Just call singer-songwriter Annie Guthrie "transgenre"

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SOUTH EGREMONT — To some degree, Annie Guthrie's musical identity has been out of her control.

"I think what happens to Guthries, since Woody, is that you're born into a genre," Guthrie said during a recent telephone interview, alluding to her iconic grandfather. "I don't necessarily think of myself as a folk singer, but I am a folk singer by birth."

Like the rest of Arlo and Jackie Guthrie's children (Sarah Lee, Abe and Cathy), Annie was surrounded by prominent folk musicians during her youth.

"These are people who were actually more or less family members to us. Like Pete Seeger — I didn't know his music; I knew Pete. And I knew him like a grandfather. You know, we called him Grandpa, and when I got older, I learned his music. And I learned to appreciate his art and who he was to all these other people, but when you're 5, he's just Grandpa. And [the] same thing I think with my dad, too: He's just Dad. So, we get put in this category because that's who we are," Guthrie said.

But the 41-year-old singer-songwriter and multi-instrumentalist hasn't been afraid to stretch the meaning of folk or ditch labels entirely. When Guthrie plays tunes at The Barn at The Egremont Village Inn on Saturday night, her sound will evoke country rock, punk, blues and, yes, folk at different points.

"I just call myself transgenre because I don't know that you can put art into these boxes that they put us in to market," the Washington, Mass.-based musician said, referring to the music industry.

Her latest work — a single, "Feistier than Gin," that she released in December — certainly has an edge associated with punk. The Wahconah Regional High School graduate doesn't wait to establish this tone.

"I would like to write you something pretty / A song with birds and trees flowers really / That's just not in me, it's something I won't do / Here's your love song honey / And screw you, but really, it's screw you," she sings in the opening lines.

The darkness won't surprise those who have heard Guthrie before.

"I'm not known for writing happy songs," she said.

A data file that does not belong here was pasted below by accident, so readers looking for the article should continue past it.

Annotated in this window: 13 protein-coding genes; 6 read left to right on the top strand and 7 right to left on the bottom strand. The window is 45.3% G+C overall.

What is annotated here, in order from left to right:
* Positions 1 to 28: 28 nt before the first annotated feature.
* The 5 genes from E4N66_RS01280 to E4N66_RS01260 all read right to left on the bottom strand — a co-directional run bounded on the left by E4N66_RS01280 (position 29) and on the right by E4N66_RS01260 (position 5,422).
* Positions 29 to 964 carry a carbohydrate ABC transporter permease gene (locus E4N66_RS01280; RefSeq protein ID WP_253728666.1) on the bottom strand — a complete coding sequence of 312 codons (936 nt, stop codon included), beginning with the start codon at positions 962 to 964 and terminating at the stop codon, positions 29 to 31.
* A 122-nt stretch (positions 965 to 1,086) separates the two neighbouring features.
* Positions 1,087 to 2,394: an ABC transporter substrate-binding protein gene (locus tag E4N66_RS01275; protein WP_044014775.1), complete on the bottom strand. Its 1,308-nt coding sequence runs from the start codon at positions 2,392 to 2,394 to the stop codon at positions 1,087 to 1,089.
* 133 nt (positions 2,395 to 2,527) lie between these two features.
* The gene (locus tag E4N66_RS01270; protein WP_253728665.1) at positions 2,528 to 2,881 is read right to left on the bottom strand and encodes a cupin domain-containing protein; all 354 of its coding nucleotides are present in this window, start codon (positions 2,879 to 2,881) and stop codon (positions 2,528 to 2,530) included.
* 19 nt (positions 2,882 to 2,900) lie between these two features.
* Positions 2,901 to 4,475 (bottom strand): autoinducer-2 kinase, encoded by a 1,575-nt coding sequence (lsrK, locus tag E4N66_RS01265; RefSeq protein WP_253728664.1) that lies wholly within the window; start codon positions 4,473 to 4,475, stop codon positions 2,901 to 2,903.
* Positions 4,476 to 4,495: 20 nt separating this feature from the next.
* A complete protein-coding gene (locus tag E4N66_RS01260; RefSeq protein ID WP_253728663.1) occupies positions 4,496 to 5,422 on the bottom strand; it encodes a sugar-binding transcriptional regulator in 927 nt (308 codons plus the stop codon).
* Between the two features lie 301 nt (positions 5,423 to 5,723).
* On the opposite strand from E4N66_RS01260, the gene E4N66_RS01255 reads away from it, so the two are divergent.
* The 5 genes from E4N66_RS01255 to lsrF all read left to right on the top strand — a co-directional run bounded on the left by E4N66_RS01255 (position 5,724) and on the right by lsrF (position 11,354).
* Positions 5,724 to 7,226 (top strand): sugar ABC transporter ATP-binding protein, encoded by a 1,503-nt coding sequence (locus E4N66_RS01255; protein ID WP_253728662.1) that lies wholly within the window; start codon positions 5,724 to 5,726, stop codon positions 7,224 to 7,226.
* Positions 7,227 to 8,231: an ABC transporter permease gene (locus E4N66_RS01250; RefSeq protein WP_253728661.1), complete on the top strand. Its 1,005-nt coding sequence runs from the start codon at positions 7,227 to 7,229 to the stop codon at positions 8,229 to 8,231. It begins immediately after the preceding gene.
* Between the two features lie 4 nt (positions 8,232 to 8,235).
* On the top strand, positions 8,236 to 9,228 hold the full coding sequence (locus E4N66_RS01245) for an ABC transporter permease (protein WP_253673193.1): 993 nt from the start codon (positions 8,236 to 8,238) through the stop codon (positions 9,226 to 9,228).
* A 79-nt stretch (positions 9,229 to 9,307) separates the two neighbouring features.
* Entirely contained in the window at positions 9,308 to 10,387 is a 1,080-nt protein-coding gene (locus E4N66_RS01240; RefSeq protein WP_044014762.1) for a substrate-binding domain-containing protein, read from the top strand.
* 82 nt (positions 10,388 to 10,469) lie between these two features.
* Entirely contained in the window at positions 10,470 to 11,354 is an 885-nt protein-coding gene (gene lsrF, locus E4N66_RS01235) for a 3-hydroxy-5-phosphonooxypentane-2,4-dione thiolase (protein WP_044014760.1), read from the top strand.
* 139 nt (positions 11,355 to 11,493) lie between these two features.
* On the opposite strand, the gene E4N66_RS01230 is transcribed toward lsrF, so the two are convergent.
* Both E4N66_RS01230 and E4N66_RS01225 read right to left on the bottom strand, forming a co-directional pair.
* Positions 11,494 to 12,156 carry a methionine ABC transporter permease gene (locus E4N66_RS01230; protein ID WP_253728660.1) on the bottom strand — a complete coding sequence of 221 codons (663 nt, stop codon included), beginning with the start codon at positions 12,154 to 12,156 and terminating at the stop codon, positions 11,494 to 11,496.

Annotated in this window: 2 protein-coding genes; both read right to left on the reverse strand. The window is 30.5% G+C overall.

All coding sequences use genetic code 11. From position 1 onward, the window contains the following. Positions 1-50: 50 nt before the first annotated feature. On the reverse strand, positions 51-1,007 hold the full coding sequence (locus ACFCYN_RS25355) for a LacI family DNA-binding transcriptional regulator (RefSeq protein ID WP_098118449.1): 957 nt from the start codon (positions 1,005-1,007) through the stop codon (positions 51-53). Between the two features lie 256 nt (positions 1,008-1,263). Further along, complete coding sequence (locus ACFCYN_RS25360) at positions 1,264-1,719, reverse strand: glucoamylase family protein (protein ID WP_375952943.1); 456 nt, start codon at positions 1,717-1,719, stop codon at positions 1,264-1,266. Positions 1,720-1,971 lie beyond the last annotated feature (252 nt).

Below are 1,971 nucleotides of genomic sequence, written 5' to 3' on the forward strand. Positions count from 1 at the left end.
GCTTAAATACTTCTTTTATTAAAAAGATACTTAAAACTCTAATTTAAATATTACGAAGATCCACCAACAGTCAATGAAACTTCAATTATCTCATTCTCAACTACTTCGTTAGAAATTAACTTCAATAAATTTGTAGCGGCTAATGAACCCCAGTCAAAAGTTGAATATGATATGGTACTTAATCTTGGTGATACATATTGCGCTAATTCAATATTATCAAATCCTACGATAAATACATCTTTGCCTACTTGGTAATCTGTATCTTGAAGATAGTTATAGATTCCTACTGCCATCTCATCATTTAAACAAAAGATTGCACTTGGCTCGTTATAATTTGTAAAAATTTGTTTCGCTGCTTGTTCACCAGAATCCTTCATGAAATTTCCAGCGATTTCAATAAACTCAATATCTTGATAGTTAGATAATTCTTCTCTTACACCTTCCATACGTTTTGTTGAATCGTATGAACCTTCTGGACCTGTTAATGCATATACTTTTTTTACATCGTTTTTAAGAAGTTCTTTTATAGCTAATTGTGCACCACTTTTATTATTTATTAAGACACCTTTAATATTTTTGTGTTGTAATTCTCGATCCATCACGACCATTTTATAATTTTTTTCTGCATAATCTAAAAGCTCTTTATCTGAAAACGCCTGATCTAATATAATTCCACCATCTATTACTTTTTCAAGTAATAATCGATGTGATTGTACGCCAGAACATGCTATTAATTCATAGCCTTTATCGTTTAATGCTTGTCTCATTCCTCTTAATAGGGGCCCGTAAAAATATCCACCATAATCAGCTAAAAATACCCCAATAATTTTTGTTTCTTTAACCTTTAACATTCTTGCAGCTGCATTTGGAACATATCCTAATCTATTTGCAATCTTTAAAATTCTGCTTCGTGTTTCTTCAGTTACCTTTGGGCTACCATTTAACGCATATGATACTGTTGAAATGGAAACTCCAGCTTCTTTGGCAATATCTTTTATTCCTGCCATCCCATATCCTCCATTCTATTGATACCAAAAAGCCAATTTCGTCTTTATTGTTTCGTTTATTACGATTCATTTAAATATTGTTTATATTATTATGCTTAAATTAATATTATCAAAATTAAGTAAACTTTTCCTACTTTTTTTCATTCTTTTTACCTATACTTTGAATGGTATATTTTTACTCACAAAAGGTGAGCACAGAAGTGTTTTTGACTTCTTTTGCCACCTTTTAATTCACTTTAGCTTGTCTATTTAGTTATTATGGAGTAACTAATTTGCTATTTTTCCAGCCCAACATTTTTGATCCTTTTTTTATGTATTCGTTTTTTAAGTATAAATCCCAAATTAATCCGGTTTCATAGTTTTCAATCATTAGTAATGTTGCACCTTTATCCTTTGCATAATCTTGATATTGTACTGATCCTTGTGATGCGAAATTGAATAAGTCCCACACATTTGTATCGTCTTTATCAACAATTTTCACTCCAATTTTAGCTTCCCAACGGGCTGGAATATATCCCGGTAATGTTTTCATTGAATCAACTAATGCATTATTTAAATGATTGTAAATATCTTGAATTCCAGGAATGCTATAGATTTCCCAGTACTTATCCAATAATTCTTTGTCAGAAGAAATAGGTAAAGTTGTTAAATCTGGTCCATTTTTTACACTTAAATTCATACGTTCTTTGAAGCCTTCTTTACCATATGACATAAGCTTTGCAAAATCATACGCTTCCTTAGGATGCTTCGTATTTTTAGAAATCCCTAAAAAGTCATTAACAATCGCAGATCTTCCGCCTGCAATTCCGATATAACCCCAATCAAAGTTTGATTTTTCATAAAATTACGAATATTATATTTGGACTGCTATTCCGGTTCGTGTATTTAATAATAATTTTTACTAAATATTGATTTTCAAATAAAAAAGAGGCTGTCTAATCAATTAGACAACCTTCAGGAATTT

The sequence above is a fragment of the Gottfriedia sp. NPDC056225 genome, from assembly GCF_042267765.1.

But the inspiration for authoring these lyrics might. "Feistier Than Gin" was the first song that Guthrie penned after her mother died in 2012.

"It's not necessarily a tribute to her at all, so I think that she would've loved it. It's just a mixture of feelings. I was angry my mom died, you know, and in love with somebody at the same time. And I really wanted to write this love song, and it turned out to be this kind of combination of everything I was feeling," she said, promising that she will play the song at The Barn.

While her lyrics are often punk, her voice can sound country. And then, of course, there are the traces of folk, with a patient guitar among them. Her 2016 debut album, "Dragonfly," highlights them all. She wrote the songs, and Bobby Sweet produced, selecting 10 tracks from about 100 that Guthrie had written at various times in her life. The album is classified as folk, but Guthrie isn't frustrated that her sound often lands in the category.

"Being born into the Guthrie family is an honor, and I love it, and I appreciate it. I appreciate who my grandfather [is], who my dad is and what the family means to people, so I don't want to undermine that by saying, 'Ah, it sucks to be a folk singer.' It doesn't suck to be a folk singer," said Guthrie, who toured with her father as a child and continues to work for him.

She has even found some similarities between her work and her father's.

"I had to listen to his album, 'Running Down the Road,' to make sure that the liner notes were correct for a reissue of the CD," she said, "and when I was listening to it, I started hearing things that I do."

Yet, when she's on stage, Guthrie wants her audiences to hear the full spectrum of her musical inspirations.

"If somebody were to come to my show, you would hear those influences from all these different wonderful and amazing people in my life, but they also cross genre lines," she said. "It's easier to do a live performance because I don't think you have to tell them what they're going to hear."

Benjamin Cassidy can be reached at bcassidy@berkshireeagle.com, at @bybencassidy on Twitter and 413-496-6251


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